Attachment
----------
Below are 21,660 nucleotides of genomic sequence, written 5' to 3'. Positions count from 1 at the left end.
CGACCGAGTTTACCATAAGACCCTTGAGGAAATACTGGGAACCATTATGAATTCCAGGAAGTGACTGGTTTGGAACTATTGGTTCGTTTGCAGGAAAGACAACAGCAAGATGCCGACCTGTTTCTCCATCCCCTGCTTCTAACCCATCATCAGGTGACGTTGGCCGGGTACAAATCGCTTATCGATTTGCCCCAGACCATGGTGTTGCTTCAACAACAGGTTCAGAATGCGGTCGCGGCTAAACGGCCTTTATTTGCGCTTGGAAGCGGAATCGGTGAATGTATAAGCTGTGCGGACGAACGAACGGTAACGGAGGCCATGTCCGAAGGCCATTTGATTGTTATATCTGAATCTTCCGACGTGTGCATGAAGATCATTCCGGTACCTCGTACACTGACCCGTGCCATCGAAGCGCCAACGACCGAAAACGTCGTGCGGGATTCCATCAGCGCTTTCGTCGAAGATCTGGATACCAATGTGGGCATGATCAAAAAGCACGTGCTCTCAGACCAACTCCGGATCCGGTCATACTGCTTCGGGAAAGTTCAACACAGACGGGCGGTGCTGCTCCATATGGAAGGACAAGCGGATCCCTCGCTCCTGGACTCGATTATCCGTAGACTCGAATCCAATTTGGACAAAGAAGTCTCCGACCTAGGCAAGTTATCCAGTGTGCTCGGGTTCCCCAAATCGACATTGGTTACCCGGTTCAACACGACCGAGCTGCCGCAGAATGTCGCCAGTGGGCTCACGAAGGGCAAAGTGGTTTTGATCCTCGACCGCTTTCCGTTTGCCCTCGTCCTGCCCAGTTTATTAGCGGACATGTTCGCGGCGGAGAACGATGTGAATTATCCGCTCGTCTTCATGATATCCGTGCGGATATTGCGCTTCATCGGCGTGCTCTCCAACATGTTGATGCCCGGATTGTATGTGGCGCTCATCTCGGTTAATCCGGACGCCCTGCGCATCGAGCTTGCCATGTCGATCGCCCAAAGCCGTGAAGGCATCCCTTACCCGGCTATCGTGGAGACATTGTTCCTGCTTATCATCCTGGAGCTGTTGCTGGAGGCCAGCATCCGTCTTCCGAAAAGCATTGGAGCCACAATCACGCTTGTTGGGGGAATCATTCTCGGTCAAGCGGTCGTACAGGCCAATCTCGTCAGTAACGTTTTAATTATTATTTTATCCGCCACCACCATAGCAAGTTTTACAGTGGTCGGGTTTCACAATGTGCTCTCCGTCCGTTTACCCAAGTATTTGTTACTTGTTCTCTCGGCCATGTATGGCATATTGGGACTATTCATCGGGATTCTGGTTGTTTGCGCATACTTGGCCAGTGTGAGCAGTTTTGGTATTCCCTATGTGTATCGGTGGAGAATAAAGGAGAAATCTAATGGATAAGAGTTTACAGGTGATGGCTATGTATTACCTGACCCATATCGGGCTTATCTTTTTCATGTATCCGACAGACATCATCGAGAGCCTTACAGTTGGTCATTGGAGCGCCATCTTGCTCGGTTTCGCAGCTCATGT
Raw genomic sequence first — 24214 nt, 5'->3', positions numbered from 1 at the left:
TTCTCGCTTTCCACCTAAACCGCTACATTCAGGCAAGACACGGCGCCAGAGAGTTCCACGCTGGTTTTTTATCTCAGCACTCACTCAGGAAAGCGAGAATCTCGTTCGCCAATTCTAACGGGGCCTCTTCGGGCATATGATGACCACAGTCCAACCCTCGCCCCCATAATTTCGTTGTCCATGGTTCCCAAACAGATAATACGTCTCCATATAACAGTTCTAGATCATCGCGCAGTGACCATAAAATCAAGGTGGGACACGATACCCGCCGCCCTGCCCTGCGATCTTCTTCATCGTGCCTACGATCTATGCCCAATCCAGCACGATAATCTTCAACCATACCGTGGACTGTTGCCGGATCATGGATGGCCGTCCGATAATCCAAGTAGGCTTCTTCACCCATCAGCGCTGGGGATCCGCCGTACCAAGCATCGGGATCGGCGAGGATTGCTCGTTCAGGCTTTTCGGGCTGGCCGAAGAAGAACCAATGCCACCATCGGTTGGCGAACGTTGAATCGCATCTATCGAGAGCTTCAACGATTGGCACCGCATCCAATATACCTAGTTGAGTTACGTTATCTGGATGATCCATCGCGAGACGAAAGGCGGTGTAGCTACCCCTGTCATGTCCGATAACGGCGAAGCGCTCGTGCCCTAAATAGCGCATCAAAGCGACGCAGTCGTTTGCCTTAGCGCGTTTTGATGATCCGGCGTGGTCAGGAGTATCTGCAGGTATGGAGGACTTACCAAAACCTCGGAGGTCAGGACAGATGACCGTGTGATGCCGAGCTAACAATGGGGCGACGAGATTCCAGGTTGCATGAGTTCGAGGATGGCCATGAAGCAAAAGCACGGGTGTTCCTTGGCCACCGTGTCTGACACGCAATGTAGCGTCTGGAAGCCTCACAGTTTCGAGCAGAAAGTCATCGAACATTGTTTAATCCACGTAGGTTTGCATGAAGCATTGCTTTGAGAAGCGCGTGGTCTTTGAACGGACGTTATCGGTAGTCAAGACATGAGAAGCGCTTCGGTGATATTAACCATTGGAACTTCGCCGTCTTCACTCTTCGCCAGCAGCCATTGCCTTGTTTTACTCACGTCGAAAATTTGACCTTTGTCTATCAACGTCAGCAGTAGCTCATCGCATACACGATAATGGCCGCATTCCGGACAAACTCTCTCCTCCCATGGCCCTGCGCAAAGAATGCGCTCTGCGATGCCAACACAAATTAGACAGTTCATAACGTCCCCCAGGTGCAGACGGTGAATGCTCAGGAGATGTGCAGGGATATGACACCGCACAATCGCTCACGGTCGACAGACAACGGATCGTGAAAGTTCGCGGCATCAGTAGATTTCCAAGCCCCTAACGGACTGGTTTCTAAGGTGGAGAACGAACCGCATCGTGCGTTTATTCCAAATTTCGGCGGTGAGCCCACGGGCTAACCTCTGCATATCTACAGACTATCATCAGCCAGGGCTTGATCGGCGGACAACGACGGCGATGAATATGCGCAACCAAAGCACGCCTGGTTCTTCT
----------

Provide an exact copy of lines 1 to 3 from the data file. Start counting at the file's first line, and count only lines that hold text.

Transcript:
Below are 21,660 nucleotides of genomic sequence, written 5' to 3'. Positions count from 1 at the left end.
CGACCGAGTTTACCATAAGACCCTTGAGGAAATACTGGGAACCATTATGAATTCCAGGAAGTGACTGGTTTGGAACTATTGGTTCGTTTGCAGGAAAGACAACAGCAAGATGCCGACCTGTTTCTCCATCCCCTGCTTCTAACCCATCATCAGGTGACGTTGGCCGGGTACAAATCGCTTATCGATTTGCCCCAGACCATGGTGTTGCTTCAACAACAGGTTCAGAATGCGGTCGCGGCTAAACGGCCTTTATTTGCGCTTGGAAGCGGAATCGGTGAATGTATAAGCTGTGCGGACGAACGAACGGTAACGGAGGCCATGTCCGAAGGCCATTTGATTGTTATATCTGAATCTTCCGACGTGTGCATGAAGATCATTCCGGTACCTCGTACACTGACCCGTGCCATCGAAGCGCCAACGACCGAAAACGTCGTGCGGGATTCCATCAGCGCTTTCGTCGAAGATCTGGATACCAATGTGGGCATGATCAAAAAGCACGTGCTCTCAGACCAACTCCGGATCCGGTCATACTGCTTCGGGAAAGTTCAACACAGACGGGCGGTGCTGCTCCATATGGAAGGACAAGCGGATCCCTCGCTCCTGGACTCGATTATCCGTAGACTCGAATCCAATTTGGACAAAGAAGTCTCCGACCTAGGCAAGTTATCCAGTGTGCTCGGGTTCCCCAAATCGACATTGGTTACCCGGTTCAACACGACCGAGCTGCCGCAGAATGTCGCCAGTGGGCTCACGAAGGGCAAAGTGGTTTTGATCCTCGACCGCTTTCCGTTTGCCCTCGTCCTGCCCAGTTTATTAGCGGACATGTTCGCGGCGGAGAACGATGTGAATTATCCGCTCGTCTTCATGATATCCGTGCGGATATTGCGCTTCATCGGCGTGCTCTCCAACATGTTGATGCCCGGATTGTATGTGGCGCTCATCTCGGTTAATCCGGACGCCCTGCGCATCGAGCTTGCCATGTCGATCGCCCAAAGCCGTGAAGGCATCCCTTACCCGGCTATCGTGGAGACATTGTTCCTGCTTATCATCCTGGAGCTGTTGCTGGAGGCCAGCATCCGTCTTCCGAAAAGCATTGGAGCCACAATCACGCTTGTTGGGGGAATCATTCTCGGTCAAGCGGTCGTACAGGCCAATCTCGTCAGTAACGTTTTAATTATTATTTTATCCGCCACCACCATAGCAAGTTTTACAGTGGTCGGGTTTCACAATGTGCTCTCCGTCCGTTTACCCAAGTATTTGTTACTTGTTCTCTCGGCCATGTATGGCATATTGGGACTATTCATCGGGATTCTGGTTGTTTGCGCATACTTGGCCAGTGTGAGCAGTTTTGGTATTCCCTATGTGTATCGGTGGAGAATAAAGGAGAAATCTAATGGATAAGAGTTTACAGGTGATGGCTATGTATTACCTGACCCATATCGGGCTTATCTTTTTCATGTATCCGACAGACATCATCGAGAGCCTTACAGTTGGTCATTGGAGCGCCATCTTGCTCGGTTTCGCAGCTCATGT
Raw genomic sequence first — 24214 nt, 5'->3', positions numbered from 1 at the left: